The Jurassic Earth was very different from today - atmospheric CO2 was higher, long-term climate was warmer, and there were no permanent polar ice-caps. The supercontinent Pangea was breaking apart, leading to changes in the configuration of the landmasses, oceans, and seaways. Using geochemical signals from fossilized marine animals, a new study in Palaeo3 looked at how the ocean currents and climates changed in the European and Arctic regions during this Greenhouse period of Earth’s history.
Around 34 million years ago the Earth underwent some major changes, including a drop in global temperatures, disturbances in ocean circulation patterns, and the formation first permanent Antarctic glaciations. But what drove this change? A new study using climate and plate tectonic modelling published in the journal PNAS suggests two additional and connected driving mechanisms from the deep Earth and the high north.
Hawaii and Iceland are two well-known "hotspot" locations, with hot, upwelling mantle plumes lying beneath them today. However, plates and plumes move relative to each other, leaving a volcanic trail in their wake. Under oceans, these "hotspot tracks" are relatively easy to identify but under thick continents it is much more difficult. A new study (Heyn and Conrad, 2022) shows how plume tracks can be identified beneath cratons and continents based on seismic observations and heat flux measurements.
The 1971 Apollo 14 mission to the Moon landed on rocks of the Imbrium Basin, the largest impact basin on the Moon – or did it? For 50 years, this statement was considered to be true, but a new study in The Planetary Science Journal describes a thin veneer of rocks from a different basin and challenges this long-held interpretation.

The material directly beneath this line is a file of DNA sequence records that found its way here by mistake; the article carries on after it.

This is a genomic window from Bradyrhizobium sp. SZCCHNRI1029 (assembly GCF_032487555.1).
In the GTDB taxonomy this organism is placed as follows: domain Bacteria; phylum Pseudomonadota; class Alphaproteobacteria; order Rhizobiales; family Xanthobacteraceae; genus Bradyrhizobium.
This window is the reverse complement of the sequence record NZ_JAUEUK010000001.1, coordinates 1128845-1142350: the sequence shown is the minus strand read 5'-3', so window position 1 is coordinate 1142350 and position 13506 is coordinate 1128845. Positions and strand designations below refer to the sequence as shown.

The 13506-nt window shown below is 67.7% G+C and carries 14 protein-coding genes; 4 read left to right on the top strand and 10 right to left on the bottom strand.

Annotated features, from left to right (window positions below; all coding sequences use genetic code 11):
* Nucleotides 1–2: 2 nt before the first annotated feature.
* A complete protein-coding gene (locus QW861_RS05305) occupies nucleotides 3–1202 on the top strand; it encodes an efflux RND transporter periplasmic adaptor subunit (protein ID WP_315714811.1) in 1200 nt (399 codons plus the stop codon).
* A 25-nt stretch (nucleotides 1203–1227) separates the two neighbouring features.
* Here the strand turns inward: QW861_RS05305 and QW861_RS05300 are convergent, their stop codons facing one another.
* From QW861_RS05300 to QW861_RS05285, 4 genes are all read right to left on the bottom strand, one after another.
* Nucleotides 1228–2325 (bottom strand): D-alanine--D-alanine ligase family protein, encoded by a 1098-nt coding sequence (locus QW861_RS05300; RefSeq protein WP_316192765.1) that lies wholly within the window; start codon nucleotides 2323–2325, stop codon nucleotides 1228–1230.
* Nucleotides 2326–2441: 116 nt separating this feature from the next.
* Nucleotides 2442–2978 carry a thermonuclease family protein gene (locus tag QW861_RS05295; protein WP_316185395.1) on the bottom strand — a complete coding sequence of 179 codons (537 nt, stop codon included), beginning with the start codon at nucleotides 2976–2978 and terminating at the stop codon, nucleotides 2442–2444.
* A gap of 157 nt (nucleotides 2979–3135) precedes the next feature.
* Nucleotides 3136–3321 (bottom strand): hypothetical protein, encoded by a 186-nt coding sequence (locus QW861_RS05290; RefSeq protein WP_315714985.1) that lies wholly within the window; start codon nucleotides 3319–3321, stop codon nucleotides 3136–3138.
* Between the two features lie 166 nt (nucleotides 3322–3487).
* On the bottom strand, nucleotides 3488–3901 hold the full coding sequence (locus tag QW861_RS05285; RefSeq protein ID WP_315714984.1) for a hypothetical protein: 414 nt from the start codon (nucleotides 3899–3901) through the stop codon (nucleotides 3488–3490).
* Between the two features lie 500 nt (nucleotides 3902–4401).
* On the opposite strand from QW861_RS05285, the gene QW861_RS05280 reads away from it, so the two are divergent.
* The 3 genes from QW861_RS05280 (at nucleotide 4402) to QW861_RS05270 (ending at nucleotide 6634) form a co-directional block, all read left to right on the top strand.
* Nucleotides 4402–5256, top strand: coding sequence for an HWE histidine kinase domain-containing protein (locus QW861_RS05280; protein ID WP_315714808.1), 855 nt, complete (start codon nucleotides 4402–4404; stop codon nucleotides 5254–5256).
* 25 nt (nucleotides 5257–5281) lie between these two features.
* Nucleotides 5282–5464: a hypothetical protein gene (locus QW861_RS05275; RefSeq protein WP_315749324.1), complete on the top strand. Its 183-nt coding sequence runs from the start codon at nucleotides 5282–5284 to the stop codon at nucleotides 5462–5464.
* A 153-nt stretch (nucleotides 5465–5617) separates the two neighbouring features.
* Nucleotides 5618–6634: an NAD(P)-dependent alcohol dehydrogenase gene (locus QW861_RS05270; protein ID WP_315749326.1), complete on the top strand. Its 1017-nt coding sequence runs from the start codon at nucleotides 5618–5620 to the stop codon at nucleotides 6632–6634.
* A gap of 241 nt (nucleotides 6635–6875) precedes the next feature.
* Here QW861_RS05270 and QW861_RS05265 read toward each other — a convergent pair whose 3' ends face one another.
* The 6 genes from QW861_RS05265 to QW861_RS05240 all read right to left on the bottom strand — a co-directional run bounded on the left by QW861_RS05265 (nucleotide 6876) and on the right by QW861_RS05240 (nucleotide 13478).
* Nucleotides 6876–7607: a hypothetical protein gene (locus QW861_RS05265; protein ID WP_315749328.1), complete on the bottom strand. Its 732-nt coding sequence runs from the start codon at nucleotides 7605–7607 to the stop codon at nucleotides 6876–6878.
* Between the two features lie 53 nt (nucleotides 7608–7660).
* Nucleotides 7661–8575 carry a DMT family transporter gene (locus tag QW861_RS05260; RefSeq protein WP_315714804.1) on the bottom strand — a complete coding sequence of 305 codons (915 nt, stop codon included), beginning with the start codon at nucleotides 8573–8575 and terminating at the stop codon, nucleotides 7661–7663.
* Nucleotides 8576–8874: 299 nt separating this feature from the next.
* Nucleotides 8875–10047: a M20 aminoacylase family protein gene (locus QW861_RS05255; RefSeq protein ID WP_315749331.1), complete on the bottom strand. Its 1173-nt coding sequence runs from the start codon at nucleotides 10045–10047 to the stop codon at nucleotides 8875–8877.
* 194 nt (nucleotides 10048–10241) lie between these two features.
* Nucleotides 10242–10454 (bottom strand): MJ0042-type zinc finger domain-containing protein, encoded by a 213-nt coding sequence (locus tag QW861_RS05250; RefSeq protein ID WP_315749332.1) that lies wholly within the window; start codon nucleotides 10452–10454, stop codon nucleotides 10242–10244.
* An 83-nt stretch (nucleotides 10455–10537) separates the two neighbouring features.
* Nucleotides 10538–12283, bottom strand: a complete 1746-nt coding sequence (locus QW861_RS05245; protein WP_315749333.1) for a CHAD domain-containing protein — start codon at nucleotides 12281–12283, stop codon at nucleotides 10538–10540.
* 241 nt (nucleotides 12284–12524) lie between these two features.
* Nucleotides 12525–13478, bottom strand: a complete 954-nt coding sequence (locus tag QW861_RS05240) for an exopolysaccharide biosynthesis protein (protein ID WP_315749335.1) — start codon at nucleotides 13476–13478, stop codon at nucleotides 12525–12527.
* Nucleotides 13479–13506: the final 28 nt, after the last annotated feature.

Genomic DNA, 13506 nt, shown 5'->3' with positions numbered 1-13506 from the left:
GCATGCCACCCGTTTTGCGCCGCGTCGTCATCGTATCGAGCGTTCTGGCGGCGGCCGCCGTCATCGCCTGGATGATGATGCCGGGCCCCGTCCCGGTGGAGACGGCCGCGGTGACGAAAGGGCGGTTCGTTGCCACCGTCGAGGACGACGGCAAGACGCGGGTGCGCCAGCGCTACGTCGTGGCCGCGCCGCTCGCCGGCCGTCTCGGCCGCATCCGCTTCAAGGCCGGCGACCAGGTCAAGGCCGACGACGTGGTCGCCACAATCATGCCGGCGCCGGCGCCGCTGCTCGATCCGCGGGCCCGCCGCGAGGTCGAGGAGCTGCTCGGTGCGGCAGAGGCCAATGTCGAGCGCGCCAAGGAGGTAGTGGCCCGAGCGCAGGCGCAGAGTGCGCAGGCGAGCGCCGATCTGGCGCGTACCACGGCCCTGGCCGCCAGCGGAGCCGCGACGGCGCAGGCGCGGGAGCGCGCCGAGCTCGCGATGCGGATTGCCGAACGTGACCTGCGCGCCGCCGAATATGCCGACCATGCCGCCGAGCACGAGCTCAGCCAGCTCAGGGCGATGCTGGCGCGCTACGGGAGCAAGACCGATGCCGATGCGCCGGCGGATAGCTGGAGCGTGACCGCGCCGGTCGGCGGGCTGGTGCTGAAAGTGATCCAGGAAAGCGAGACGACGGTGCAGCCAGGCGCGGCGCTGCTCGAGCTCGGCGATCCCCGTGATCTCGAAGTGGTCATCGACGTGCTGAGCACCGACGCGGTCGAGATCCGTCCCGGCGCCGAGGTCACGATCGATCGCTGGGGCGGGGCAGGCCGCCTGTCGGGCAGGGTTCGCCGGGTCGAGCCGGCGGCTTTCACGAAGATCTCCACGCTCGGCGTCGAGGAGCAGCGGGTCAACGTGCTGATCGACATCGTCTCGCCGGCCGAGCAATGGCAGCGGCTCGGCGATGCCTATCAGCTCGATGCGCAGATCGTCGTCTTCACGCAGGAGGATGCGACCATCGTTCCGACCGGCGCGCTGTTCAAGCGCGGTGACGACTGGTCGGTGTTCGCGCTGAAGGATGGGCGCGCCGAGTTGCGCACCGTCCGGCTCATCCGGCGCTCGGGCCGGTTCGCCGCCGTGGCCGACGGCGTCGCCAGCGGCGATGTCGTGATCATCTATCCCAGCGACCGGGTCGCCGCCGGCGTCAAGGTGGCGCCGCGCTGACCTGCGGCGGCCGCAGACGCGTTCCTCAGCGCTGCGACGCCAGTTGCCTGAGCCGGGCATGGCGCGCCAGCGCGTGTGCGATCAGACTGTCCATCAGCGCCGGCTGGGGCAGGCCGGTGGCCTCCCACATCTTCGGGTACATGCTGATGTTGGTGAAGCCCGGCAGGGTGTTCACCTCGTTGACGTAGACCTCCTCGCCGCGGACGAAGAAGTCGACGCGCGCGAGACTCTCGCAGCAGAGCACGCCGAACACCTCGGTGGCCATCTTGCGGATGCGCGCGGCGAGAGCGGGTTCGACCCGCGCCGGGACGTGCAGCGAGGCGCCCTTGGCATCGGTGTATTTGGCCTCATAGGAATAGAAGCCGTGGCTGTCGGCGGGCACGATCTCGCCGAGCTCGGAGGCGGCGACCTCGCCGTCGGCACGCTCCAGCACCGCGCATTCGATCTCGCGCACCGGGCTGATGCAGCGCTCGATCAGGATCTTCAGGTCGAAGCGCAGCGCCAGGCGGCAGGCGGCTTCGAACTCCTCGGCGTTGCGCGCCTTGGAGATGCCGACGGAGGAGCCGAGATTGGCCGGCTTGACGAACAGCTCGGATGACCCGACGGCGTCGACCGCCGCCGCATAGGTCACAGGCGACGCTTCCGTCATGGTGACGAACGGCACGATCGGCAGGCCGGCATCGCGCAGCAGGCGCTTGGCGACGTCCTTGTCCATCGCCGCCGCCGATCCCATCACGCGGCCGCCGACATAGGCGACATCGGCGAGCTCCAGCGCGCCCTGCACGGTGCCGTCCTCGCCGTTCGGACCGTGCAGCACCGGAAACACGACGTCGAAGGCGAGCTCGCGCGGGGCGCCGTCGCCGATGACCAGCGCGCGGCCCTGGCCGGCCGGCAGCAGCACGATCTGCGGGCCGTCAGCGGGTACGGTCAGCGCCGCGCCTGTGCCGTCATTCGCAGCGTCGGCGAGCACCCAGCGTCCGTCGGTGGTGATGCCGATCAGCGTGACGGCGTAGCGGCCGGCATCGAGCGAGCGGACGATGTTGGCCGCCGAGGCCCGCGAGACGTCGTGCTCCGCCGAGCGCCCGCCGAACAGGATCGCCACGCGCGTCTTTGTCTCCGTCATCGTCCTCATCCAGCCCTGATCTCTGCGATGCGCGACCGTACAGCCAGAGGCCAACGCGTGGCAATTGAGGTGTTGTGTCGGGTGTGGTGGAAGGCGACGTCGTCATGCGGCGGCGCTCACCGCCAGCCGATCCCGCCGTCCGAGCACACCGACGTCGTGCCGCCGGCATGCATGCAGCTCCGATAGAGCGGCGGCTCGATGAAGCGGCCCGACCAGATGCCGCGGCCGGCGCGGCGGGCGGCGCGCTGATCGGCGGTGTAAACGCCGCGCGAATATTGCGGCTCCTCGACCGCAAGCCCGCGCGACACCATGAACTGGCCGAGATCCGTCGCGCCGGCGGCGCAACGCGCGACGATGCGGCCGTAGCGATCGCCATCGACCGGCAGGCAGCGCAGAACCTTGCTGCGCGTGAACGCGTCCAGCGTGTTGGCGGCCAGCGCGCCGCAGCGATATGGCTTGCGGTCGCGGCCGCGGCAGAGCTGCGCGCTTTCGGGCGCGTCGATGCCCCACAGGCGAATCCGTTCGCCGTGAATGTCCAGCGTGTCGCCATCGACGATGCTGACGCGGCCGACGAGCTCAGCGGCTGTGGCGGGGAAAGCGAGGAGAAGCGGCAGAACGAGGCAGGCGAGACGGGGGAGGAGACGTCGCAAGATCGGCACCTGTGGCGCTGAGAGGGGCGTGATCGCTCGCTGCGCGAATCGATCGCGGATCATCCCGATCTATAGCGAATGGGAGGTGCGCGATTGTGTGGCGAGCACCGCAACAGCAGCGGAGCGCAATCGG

A new study in Nature Communications explains why spreading ridges jump towards the trench in the upper plate of narrow subduction zones. Nicholas Schliffke (Durham Uni.) and co-authors, including CEED researcher Valentina Magni, developed 3D numerical models designed to investigate the forces responsible for breaking up the lithosphere in the upper plate. They found that the occurrence of ridge jumps is controlled by a competition between the strength of the upper plate and the strength of transform faults bounding the plate.
Short-lived volcanic pulses from 201 million years-old rocks hint at anthropogenic-scale CO2 degassing events. New models reveal the impact of exceptional magmatic activity on the end-Triassic climate and environment, leading to a devastating mass extinction event. The international collaborative study published in Global and Planetary Change was led by CEED postdoc Manfredo Capriolo.
The CEED blog covers some behind-the-scenes about our latest research and activities. The contributors are a mix of students and staff from The Centre for Earth Evolution and Dynamics, Dept. of Geosciences, University of Oslo, Norway.